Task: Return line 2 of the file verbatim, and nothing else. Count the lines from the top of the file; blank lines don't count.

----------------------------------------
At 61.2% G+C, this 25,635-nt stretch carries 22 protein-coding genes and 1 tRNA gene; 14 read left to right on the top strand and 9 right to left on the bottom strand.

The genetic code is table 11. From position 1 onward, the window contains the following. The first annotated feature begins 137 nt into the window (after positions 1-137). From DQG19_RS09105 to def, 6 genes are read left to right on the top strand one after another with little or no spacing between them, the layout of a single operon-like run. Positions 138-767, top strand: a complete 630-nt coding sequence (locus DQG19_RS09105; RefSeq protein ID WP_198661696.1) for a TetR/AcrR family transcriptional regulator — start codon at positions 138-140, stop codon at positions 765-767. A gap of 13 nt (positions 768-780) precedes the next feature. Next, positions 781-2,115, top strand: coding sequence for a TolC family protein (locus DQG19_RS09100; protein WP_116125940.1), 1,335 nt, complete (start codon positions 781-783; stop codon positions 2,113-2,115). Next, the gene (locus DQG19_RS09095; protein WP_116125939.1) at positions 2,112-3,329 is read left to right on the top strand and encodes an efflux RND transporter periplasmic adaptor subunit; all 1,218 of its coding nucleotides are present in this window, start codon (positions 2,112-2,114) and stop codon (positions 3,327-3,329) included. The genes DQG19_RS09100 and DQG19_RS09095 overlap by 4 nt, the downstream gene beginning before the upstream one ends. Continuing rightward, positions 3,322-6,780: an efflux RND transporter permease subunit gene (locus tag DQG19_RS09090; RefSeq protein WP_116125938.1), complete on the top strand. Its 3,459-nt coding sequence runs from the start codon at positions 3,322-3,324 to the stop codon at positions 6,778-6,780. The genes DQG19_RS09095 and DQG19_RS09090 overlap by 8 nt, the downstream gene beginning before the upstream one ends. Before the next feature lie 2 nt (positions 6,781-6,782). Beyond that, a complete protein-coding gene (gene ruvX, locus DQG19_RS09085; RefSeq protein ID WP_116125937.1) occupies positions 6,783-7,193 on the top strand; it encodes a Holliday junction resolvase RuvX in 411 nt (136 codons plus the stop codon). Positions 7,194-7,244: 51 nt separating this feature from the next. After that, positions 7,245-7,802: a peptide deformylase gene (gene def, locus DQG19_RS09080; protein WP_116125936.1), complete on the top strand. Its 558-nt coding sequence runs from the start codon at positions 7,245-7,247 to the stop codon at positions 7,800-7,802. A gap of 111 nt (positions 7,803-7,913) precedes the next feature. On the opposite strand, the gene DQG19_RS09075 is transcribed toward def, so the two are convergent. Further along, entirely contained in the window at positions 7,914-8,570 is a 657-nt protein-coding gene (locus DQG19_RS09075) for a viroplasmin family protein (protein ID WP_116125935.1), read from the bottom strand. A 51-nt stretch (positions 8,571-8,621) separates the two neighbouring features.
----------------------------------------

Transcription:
The genetic code is table 11. From position 1 onward, the window contains the following. The first annotated feature begins 137 nt into the window (after positions 1-137). From DQG19_RS09105 to def, 6 genes are read left to right on the top strand one after another with little or no spacing between them, the layout of a single operon-like run. Positions 138-767, top strand: a complete 630-nt coding sequence (locus DQG19_RS09105; RefSeq protein ID WP_198661696.1) for a TetR/AcrR family transcriptional regulator — start codon at positions 138-140, stop codon at positions 765-767. A gap of 13 nt (positions 768-780) precedes the next feature. Next, positions 781-2,115, top strand: coding sequence for a TolC family protein (locus DQG19_RS09100; protein WP_116125940.1), 1,335 nt, complete (start codon positions 781-783; stop codon positions 2,113-2,115). Next, the gene (locus DQG19_RS09095; protein WP_116125939.1) at positions 2,112-3,329 is read left to right on the top strand and encodes an efflux RND transporter periplasmic adaptor subunit; all 1,218 of its coding nucleotides are present in this window, start codon (positions 2,112-2,114) and stop codon (positions 3,327-3,329) included. The genes DQG19_RS09100 and DQG19_RS09095 overlap by 4 nt, the downstream gene beginning before the upstream one ends. Continuing rightward, positions 3,322-6,780: an efflux RND transporter permease subunit gene (locus tag DQG19_RS09090; RefSeq protein WP_116125938.1), complete on the top strand. Its 3,459-nt coding sequence runs from the start codon at positions 3,322-3,324 to the stop codon at positions 6,778-6,780. The genes DQG19_RS09095 and DQG19_RS09090 overlap by 8 nt, the downstream gene beginning before the upstream one ends. Before the next feature lie 2 nt (positions 6,781-6,782). Beyond that, a complete protein-coding gene (gene ruvX, locus DQG19_RS09085; RefSeq protein ID WP_116125937.1) occupies positions 6,783-7,193 on the top strand; it encodes a Holliday junction resolvase RuvX in 411 nt (136 codons plus the stop codon). Positions 7,194-7,244: 51 nt separating this feature from the next. After that, positions 7,245-7,802: a peptide deformylase gene (gene def, locus DQG19_RS09080; protein WP_116125936.1), complete on the top strand. Its 558-nt coding sequence runs from the start codon at positions 7,245-7,247 to the stop codon at positions 7,800-7,802. A gap of 111 nt (positions 7,803-7,913) precedes the next feature. On the opposite strand, the gene DQG19_RS09075 is transcribed toward def, so the two are convergent. Further along, entirely contained in the window at positions 7,914-8,570 is a 657-nt protein-coding gene (locus DQG19_RS09075) for a viroplasmin family protein (protein ID WP_116125935.1), read from the bottom strand. A 51-nt stretch (positions 8,571-8,621) separates the two neighbouring features.